TheStreet's biotechnology readers have spoken, and Emmens, who oversaw the successful approval and launch of the hepatitis C drug Incivek and the submission of a groundbreaking cystic fibrosis drug for FDA approval garnered 33% of the vote in the Best Biotech CEO of 2011 poll.
Nicely done, Matt. Congratulations.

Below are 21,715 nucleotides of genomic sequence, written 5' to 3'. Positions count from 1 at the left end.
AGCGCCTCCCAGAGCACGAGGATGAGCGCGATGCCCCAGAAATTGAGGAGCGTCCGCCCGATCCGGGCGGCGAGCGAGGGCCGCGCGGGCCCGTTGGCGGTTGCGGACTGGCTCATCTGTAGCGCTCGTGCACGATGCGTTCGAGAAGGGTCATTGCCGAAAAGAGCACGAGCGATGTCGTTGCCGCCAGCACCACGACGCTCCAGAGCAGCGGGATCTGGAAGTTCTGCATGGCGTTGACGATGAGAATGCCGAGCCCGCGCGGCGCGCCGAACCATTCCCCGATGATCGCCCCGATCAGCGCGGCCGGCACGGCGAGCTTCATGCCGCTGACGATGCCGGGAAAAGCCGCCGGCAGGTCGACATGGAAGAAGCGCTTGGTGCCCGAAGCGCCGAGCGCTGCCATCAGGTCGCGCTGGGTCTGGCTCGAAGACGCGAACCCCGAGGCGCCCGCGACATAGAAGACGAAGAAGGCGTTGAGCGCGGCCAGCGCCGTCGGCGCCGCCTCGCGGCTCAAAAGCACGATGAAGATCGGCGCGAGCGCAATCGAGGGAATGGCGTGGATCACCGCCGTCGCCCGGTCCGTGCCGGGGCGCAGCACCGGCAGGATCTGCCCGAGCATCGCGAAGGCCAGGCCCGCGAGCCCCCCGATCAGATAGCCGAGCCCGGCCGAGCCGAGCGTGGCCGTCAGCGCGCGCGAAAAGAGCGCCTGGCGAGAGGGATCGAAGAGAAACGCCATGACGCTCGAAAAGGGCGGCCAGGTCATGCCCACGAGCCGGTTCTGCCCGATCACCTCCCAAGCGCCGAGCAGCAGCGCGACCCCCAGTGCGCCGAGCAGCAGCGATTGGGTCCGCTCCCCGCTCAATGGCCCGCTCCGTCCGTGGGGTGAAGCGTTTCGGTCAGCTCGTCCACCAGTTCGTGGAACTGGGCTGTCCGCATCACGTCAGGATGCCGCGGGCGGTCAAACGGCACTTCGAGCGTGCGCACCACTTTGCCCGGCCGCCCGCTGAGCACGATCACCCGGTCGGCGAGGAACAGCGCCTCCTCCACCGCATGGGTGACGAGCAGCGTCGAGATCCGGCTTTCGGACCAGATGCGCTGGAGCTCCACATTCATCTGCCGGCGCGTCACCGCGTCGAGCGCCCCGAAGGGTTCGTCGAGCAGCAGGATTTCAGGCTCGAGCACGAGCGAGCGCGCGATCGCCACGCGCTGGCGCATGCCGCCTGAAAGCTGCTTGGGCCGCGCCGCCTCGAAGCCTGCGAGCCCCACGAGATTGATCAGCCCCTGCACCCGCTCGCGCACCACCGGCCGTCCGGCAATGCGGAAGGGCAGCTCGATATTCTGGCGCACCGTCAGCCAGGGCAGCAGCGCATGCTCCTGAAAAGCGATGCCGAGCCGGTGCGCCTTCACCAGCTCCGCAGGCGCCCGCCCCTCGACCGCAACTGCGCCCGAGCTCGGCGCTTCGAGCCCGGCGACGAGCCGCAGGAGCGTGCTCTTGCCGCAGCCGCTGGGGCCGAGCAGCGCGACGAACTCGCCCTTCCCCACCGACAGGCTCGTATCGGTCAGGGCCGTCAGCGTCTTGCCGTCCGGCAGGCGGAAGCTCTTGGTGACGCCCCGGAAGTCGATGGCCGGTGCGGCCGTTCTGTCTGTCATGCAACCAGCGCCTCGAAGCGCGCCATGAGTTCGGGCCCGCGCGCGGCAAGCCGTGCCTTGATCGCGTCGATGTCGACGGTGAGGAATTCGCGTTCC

Now, let's address the pink elephant standing in the room wearing a lime-green tutu: How the heck did Pharmasset (VRUS) CEO Schaefer Price, the engineer of an eye-popping $11 billion takeout of the company by Gilead Sciences (GILD), fail to win this award? And how did he come in last, with just 11% of the vote?!That's not right. Therefore, I'm using my prerogative as the overseer of this award to bestow upon Price special recognition for the extraordinary job he did this year. It's easy to make the case for Price being the true Best Biotech CEO of 2011. I don't mean to diminish anything accomplished by Emmens and the other nominees, but Price deserves praise for moving the field of hepatitis C therapy forward by a great big leap and also for helping his shareholders profit. Emmens and Price can both take home the highly coveted Swanson Trophy, named in honor of Robert Swanson, Genentech's founding CEO. Seems fitting that both men share this award given the incredible year it's been for new hepatitis C therapies. The runners-up this year were Biogen Idec's (BIIB - Get Report) George Scangos, with 25% of the vote; Spectrum Pharmaceuticals' (SPPI - Get Report) Raj Shrotriya, with 18% of the vote; and David Hung of Medivation (MDVN - Get Report), who polled 12%. Other biotech CEOs deserving of kudos this year: Russell Plumb of Inhibitex (INHX) for generating the second-best shareholder returns behind Pharmasset; Ariad Pharmaceutical's (ARIA - Get Report) Harvey Berger for overcoming previous "difficulties" with Wall Street and getting investors excited about the leukemia drug ponatinib; and Regeneron Pharmaceuticals' (REGN) Len Schleifer for the company's approval and launch of Eylea. --Written by Adam Feuerstein in Boston.
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